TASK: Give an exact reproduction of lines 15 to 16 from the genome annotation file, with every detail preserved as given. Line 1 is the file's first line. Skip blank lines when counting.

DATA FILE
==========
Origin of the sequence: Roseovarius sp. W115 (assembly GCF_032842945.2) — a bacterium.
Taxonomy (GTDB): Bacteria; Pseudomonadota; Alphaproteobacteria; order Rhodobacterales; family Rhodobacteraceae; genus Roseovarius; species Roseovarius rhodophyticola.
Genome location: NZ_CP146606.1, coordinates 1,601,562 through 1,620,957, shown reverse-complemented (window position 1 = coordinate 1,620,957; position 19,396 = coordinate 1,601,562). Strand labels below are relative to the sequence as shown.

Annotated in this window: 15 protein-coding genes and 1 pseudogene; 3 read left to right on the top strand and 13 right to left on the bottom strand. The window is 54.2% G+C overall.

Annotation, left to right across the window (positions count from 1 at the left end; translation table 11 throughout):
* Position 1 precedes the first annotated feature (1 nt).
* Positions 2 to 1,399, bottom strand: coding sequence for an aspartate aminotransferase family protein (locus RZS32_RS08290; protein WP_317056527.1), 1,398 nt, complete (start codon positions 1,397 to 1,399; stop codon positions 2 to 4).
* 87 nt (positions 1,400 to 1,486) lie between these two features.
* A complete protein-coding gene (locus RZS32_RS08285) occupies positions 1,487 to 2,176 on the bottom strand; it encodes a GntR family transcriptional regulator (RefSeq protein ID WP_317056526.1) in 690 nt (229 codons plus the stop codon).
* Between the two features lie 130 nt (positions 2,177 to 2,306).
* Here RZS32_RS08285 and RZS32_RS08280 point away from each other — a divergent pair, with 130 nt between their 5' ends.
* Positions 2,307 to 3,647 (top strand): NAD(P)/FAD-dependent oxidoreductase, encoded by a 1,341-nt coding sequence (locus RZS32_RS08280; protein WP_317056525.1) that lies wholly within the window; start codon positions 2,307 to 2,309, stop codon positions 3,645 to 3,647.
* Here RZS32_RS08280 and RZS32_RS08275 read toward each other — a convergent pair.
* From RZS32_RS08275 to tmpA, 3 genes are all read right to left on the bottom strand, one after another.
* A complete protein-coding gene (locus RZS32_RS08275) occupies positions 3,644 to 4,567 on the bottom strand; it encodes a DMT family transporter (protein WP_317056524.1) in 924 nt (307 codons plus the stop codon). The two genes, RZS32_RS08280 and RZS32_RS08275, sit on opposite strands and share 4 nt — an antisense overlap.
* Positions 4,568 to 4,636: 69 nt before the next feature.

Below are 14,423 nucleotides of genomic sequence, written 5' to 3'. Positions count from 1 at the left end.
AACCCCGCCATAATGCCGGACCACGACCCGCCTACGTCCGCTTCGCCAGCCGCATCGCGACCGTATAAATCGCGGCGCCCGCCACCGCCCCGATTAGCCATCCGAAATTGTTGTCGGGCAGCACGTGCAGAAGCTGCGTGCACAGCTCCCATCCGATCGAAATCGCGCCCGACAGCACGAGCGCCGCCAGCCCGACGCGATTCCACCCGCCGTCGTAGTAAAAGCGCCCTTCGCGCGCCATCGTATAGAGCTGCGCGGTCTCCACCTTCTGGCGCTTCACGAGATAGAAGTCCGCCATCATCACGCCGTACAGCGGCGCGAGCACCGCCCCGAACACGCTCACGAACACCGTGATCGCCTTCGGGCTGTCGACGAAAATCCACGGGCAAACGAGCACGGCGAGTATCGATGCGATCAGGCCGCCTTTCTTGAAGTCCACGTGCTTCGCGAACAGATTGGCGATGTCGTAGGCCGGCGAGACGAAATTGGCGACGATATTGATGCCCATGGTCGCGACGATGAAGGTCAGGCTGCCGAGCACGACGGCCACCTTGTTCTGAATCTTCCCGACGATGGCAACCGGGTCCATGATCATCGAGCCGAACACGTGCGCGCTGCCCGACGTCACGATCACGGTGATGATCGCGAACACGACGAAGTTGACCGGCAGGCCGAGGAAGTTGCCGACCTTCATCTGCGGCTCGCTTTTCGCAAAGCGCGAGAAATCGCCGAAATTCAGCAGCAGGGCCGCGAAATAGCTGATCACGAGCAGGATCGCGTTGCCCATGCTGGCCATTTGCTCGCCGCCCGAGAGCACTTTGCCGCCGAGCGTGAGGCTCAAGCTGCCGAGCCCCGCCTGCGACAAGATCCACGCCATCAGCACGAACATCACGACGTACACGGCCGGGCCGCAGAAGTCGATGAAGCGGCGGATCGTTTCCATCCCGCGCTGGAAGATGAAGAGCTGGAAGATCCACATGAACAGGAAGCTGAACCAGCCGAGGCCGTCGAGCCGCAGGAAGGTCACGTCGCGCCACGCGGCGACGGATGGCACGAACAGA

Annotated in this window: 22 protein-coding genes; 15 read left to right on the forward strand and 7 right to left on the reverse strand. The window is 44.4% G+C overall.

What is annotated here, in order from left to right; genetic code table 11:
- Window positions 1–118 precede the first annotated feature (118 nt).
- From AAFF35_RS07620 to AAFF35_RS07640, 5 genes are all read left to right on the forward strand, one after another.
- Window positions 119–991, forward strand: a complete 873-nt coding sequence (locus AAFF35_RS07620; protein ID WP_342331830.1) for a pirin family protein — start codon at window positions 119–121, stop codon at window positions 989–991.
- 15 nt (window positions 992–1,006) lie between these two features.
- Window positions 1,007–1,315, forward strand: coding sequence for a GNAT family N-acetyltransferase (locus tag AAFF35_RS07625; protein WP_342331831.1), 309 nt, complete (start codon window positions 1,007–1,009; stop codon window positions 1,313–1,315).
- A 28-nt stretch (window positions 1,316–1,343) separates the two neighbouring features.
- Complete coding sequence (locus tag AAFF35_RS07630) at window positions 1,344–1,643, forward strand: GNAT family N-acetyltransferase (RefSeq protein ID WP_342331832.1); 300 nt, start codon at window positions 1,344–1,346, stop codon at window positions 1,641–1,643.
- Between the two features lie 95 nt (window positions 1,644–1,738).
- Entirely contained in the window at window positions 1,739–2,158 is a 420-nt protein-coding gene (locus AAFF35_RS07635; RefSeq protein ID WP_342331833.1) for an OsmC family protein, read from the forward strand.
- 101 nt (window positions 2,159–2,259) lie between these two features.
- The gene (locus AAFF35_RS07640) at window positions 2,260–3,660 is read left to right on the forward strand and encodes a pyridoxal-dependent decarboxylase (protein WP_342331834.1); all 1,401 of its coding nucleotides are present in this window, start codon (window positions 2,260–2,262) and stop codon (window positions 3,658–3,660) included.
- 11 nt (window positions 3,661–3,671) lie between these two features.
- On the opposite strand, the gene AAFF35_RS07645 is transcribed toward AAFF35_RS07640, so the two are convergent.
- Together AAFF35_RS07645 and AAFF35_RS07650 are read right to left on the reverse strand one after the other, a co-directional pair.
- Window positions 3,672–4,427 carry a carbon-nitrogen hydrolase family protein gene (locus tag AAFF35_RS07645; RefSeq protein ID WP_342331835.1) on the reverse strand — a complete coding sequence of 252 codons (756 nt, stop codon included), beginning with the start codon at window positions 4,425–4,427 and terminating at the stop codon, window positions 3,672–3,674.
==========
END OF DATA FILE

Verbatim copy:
* A complete protein-coding gene (locus RZS32_RS08275) occupies positions 3,644 to 4,567 on the bottom strand; it encodes a DMT family transporter (protein WP_317056524.1) in 924 nt (307 codons plus the stop codon). The two genes, RZS32_RS08280 and RZS32_RS08275, sit on opposite strands and share 4 nt — an antisense overlap.
* Positions 4,568 to 4,636: 69 nt before the next feature.